By Eduelle Jan Macababbad (The Varsitarian) and Matthew Dave Jucom (The Flame)
DURING THE celebration of the 50th anniversary of Artlets batch ‘69, Faculty of Arts and Letters (AB) Dean Marilu Madrunio tasked several alumni to develop a project that answers to her plan of equipping the future Artlet graduates with competencies to survive in a volatile and uncertain world.
Eyra Umali, Erlie Lopez and Tita Puangco responded to Madrunio’s call and immediately laid down a plan. However, the pandemic decelerated their preparations.
It was until March 2021 when they found a way to communicate with Madrunio on resuming their plan. Only this time, they thought: Why not expand it to a bigger scope and attach the plans to the upcoming elections?
“Because the competency mapping was preparing the youth Artlets for their future careers after graduation, so part of that is the leadership. And then, we thought, well, we’re selecting our national leaders in a few months, so why not expand to that?” Lopez told The Flame and The Varsitarian in a joint interview.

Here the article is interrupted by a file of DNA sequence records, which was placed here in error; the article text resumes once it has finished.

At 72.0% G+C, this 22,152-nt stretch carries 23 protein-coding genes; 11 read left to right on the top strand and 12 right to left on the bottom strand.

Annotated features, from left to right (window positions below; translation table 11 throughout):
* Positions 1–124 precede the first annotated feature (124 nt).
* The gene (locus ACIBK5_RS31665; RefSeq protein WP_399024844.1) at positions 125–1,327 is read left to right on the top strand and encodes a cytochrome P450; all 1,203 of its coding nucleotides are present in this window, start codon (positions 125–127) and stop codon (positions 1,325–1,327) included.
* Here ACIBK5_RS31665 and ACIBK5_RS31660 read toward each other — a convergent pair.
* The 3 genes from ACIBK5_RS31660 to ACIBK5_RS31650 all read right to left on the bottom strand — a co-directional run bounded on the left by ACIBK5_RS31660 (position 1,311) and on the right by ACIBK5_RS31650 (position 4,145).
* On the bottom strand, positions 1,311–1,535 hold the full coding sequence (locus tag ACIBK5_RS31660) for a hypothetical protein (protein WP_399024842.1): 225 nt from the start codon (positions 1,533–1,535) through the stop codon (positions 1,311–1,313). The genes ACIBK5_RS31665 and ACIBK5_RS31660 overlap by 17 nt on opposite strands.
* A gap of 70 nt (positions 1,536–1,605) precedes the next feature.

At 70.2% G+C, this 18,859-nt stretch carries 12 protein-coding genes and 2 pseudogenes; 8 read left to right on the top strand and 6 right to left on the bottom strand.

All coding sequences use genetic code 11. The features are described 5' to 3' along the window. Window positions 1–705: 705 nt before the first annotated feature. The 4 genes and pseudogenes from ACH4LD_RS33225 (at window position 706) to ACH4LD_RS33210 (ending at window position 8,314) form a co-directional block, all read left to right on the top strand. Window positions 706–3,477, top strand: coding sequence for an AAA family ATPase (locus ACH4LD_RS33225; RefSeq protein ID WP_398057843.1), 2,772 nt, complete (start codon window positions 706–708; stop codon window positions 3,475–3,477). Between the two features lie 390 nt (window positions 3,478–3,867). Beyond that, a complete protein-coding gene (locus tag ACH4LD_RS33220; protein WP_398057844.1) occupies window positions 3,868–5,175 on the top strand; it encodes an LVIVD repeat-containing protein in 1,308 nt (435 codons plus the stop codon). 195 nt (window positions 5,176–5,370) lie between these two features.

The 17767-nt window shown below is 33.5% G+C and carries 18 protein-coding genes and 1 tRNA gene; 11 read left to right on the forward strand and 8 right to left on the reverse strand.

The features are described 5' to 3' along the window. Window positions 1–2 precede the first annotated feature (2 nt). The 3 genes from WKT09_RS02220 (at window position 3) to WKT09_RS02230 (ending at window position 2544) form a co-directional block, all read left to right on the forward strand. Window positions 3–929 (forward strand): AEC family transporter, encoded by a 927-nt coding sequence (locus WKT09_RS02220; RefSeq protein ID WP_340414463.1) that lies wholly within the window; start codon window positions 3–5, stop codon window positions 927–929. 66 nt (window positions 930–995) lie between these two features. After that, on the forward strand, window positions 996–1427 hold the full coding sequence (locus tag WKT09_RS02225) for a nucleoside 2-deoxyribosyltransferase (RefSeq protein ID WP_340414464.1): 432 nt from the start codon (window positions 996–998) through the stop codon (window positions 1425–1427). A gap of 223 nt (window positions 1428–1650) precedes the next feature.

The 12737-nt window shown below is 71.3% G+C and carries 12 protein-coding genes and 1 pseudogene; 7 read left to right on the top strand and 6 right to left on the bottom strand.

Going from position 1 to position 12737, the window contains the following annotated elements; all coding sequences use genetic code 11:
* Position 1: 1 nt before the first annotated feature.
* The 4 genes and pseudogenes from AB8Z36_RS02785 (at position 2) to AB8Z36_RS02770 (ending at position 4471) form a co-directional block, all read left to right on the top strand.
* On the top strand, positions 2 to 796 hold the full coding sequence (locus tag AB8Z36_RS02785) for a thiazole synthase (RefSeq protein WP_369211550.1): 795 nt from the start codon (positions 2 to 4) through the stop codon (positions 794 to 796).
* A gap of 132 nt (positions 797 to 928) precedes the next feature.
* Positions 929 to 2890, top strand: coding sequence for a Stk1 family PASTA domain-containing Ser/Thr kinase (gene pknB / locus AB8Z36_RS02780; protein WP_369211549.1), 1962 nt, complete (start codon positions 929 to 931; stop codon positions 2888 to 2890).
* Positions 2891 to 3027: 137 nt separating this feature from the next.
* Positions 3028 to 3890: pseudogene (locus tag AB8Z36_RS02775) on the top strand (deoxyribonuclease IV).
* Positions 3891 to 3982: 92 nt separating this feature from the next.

Their batchmates, alongside Madrunio, supported the initiative, hence, the creation of Intelligent Youth Vote (IYV), which aims to enlighten the youth—composing more than half of the voting population—on how to decide critically during elections on the extensive peril in the collective voting attitude.
“We realized [that] our election culture is very… skimpy,” Puangco said, explaining what motivated them from starting the organization.
According to Umali, Lopez, and Puangco, voting intelligently is insufficient considering the Filipinos’ voting attitude which lacks independence and criticalness in terms of assessing the candidates’ competence in leading the nation.
Puangco argued that the lack of intelligent voting is dominated by four mindsets. First is the “command vote,” wherein the voter depends on the decision of the authoritative figure or figures. Voting for the candidate who paid the highest for his or her vote is called the “market vote.” “Popular vote” is when people vote based on who tops surveys. Lastly, Puangco called the kind of mindset wherein voters pick candidates according to their looks as “guapo or guapa vote
Meanwhile, Lopez said that the importance of elections, in a longer term, is really for the younger generations.
“So, we should really help the youth, invite them, so they will be really able to think well and vote intelligently,” Lopez said.
Merging their skills, the three project proponents—two of which are public relations specialists and an economist—mainly used social media to convey their message.
With the assistance of their “millennial children,” they trained the University’s communication and journalism students on effectively creating social media content that would muster interest from users.
The reason why they chose social media as the medium of their advocacy is because they believe that most of the people are online nowadays,they said.